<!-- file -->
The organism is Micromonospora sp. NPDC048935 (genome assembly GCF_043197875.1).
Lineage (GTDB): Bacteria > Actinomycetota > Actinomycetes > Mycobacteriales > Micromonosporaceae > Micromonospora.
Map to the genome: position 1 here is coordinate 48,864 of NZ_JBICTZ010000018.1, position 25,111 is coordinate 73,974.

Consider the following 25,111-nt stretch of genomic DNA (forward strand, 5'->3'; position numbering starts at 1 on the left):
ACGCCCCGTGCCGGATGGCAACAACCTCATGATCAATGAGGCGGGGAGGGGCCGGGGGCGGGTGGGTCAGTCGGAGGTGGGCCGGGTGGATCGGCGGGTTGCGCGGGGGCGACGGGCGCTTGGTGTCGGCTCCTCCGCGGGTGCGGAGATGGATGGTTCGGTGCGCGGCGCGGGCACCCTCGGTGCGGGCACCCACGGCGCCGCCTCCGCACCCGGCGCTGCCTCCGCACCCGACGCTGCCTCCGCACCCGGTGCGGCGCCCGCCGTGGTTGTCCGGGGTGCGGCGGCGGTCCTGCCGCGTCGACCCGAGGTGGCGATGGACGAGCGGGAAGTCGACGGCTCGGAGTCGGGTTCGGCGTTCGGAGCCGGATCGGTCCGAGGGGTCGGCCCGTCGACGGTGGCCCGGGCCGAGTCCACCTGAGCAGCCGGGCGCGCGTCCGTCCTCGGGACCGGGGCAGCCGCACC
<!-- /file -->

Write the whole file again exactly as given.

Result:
The organism is Micromonospora sp. NPDC048935 (genome assembly GCF_043197875.1).
Lineage (GTDB): Bacteria > Actinomycetota > Actinomycetes > Mycobacteriales > Micromonosporaceae > Micromonospora.
Map to the genome: position 1 here is coordinate 48,864 of NZ_JBICTZ010000018.1, position 25,111 is coordinate 73,974.

Consider the following 25,111-nt stretch of genomic DNA (forward strand, 5'->3'; position numbering starts at 1 on the left):
ACGCCCCGTGCCGGATGGCAACAACCTCATGATCAATGAGGCGGGGAGGGGCCGGGGGCGGGTGGGTCAGTCGGAGGTGGGCCGGGTGGATCGGCGGGTTGCGCGGGGGCGACGGGCGCTTGGTGTCGGCTCCTCCGCGGGTGCGGAGATGGATGGTTCGGTGCGCGGCGCGGGCACCCTCGGTGCGGGCACCCACGGCGCCGCCTCCGCACCCGGCGCTGCCTCCGCACCCGACGCTGCCTCCGCACCCGGTGCGGCGCCCGCCGTGGTTGTCCGGGGTGCGGCGGCGGTCCTGCCGCGTCGACCCGAGGTGGCGATGGACGAGCGGGAAGTCGACGGCTCGGAGTCGGGTTCGGCGTTCGGAGCCGGATCGGTCCGAGGGGTCGGCCCGTCGACGGTGGCCCGGGCCGAGTCCACCTGAGCAGCCGGGCGCGCGTCCGTCCTCGGGACCGGGGCAGCCGCACC